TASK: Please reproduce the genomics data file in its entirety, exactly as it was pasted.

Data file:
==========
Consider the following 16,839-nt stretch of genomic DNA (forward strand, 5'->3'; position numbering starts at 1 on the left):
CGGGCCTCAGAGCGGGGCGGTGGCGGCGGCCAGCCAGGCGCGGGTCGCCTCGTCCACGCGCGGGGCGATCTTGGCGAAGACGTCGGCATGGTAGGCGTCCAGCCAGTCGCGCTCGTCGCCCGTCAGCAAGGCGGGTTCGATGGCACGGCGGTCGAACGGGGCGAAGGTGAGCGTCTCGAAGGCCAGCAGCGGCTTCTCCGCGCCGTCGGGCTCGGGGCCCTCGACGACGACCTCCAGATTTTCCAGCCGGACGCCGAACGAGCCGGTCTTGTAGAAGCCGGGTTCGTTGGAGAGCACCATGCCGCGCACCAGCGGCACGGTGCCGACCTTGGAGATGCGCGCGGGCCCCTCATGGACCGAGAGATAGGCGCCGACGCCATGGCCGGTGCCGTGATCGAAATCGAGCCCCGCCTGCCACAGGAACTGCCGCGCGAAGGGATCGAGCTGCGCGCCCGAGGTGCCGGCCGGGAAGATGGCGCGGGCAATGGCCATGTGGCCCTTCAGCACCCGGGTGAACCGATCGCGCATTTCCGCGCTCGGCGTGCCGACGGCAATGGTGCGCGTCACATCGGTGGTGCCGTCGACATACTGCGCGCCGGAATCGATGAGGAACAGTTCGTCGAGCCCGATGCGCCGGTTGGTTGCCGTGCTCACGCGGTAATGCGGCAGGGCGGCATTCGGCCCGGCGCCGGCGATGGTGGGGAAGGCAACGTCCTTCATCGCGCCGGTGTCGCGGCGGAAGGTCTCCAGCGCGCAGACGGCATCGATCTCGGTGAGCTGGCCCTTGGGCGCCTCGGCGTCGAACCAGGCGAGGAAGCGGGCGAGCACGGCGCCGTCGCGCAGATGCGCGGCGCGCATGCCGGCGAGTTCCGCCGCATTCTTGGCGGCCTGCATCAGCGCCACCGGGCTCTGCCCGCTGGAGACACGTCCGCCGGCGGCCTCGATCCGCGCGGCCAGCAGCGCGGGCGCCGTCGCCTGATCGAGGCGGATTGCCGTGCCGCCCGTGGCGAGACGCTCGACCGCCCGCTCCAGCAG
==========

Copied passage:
Consider the following 16,839-nt stretch of genomic DNA (forward strand, 5'->3'; position numbering starts at 1 on the left):
CGGGCCTCAGAGCGGGGCGGTGGCGGCGGCCAGCCAGGCGCGGGTCGCCTCGTCCACGCGCGGGGCGATCTTGGCGAAGACGTCGGCATGGTAGGCGTCCAGCCAGTCGCGCTCGTCGCCCGTCAGCAAGGCGGGTTCGATGGCACGGCGGTCGAACGGGGCGAAGGTGAGCGTCTCGAAGGCCAGCAGCGGCTTCTCCGCGCCGTCGGGCTCGGGGCCCTCGACGACGACCTCCAGATTTTCCAGCCGGACGCCGAACGAGCCGGTCTTGTAGAAGCCGGGTTCGTTGGAGAGCACCATGCCGCGCACCAGCGGCACGGTGCCGACCTTGGAGATGCGCGCGGGCCCCTCATGGACCGAGAGATAGGCGCCGACGCCATGGCCGGTGCCGTGATCGAAATCGAGCCCCGCCTGCCACAGGAACTGCCGCGCGAAGGGATCGAGCTGCGCGCCCGAGGTGCCGGCCGGGAAGATGGCGCGGGCAATGGCCATGTGGCCCTTCAGCACCCGGGTGAACCGATCGCGCATTTCCGCGCTCGGCGTGCCGACGGCAATGGTGCGCGTCACATCGGTGGTGCCGTCGACATACTGCGCGCCGGAATCGATGAGGAACAGTTCGTCGAGCCCGATGCGCCGGTTGGTTGCCGTGCTCACGCGGTAATGCGGCAGGGCGGCATTCGGCCCGGCGCCGGCGATGGTGGGGAAGGCAACGTCCTTCATCGCGCCGGTGTCGCGGCGGAAGGTCTCCAGCGCGCAGACGGCATCGATCTCGGTGAGCTGGCCCTTGGGCGCCTCGGCGTCGAACCAGGCGAGGAAGCGGGCGAGCACGGCGCCGTCGCGCAGATGCGCGGCGCGCATGCCGGCGAGTTCCGCCGCATTCTTGGCGGCCTGCATCAGCGCCACCGGGCTCTGCCCGCTGGAGACACGTCCGCCGGCGGCCTCGATCCGCGCGGCCAGCAGCGCGGGCGCCGTCGCCTGATCGAGGCGGATTGCCGTGCCGCCCGTGGCGAGACGCTCGACCGCCCGCTCCAGCAG